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Janssonius, Joan.

Tabula Itineris Decies Mille Graecorum sub Cyro contra fratrem suum Artaxerxem, Regem Persarum; eorumque Reditus sub...

Antique Tabula Itineris Decies Mille Graecorum sub Cyro contra fratrem suum Artaxerxem, Regem Persarum; eorumque Reditus sub Xenophonte; secundum ipsium Xenophontis Commentaria Per P. du Val Abbevillensem, Geographum Regium.
€545.00

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Eigenschaften
  • Amsterdam
  • 1649
  • Copper engraving / Original color.
  • 1662
  • map
  • Asia Minor with Cyprus
  • 41.7 x 50 cm (16.5 x 19,75 inches).
  • Koeman I / 8110H:1
  • 36207
  • In excellent condition.

Article description

Article description

Original antique copper engraving, decorative hand colored in outline. Published in a Latin text edition of J. Jansson's historical Atlas. A highly decorative map of the Asia Minor, showing the Eastern Mediterranean Sea with Cyprus. The map is ornated at the bottom with two large figurative ornated title cartouches and an mileage scale holded by two angels. The map is based on the cartographic sources after the French cartographer Pierre du Val. Johannes Janssonius (1588, Arnhem – buried July 11, 1664, Amsterdam) (born Jan Janszoon, in English also Jan Jansson) was a Dutch cartographer and publisher who lived and worked in Amsterdam in the 17th century. Janssonius was born in Arnhem, the son of Jan Janszoon the Elder, a publisher and bookseller. In 1612 he married Elisabeth de Hondt, the daughter of Jodocus Hondius. He produced his first maps in 1616 of France and Italy. In 1623 Janssonius owned a bookstore in Frankfurt am Main, later also in Danzig, Stockholm, Copenhagen, Berlin, Königsberg, Geneva and Lyon. His wife Elisabeth died in 1627 and he married Elisabeth Carlier in 1629. He formed a partnership with his brother in law Henricus Hondius, and together they published atlases as Mercator/Hondius/Janssonius. Under the leadership of Janssonius the Hondius Atlas was steadily enlarged. Renamed Atlas Novus, it had three volumes in 1638, one fully dedicated to Italy. In 1646, a fourth volume came out with "English County Maps", a year after a similar issue by Joan Blaeu. Janssonius' maps are similar to those of Blaeu, and he is often accused of copying from his rival, but many of his maps predate those of Blaeu and/or covered different regions. By 1660, at which point the atlas bore the appropriate name "Atlas Major", there were 11 volumes, containing the work of about a hundred credited authors and engravers. It included a description of "most of the cities of the world" (Townatlas), of the waterworld (Atlas Maritimus in 33 maps), and of the Ancient World (60 maps). The eleventh volume was titled Atlas of the Heavens (a type of celestial cartography) by Andreas Cellarius. Editions were printed in Dutch, Latin, French, and a few times in German. After Janssonius's death, the publishing company was continued by his son-in law, Johannes van Waesbergen. The London bookseller Moses Pitt attempted publication of the Atlas Major in English, but ran out of resources after the fourth volume in 1683. (Wikipedia)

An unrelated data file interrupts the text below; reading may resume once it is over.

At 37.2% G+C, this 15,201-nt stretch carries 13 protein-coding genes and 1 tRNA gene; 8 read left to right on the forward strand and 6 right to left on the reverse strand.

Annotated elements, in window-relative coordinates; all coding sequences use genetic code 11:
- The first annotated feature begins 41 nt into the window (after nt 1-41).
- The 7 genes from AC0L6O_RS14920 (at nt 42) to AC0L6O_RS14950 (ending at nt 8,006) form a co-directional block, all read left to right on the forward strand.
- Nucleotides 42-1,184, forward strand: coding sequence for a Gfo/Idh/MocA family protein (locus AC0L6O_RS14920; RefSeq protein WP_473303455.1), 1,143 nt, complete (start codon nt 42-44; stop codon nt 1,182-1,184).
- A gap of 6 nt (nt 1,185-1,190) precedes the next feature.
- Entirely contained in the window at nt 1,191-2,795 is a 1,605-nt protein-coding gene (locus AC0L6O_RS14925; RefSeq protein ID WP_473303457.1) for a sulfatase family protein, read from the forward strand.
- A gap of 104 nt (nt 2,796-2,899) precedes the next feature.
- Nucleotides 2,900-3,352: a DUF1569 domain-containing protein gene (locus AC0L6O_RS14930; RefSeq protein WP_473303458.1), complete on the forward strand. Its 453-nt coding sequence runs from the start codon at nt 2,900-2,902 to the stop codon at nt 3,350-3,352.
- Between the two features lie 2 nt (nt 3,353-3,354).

Koeman I / 8110H:1


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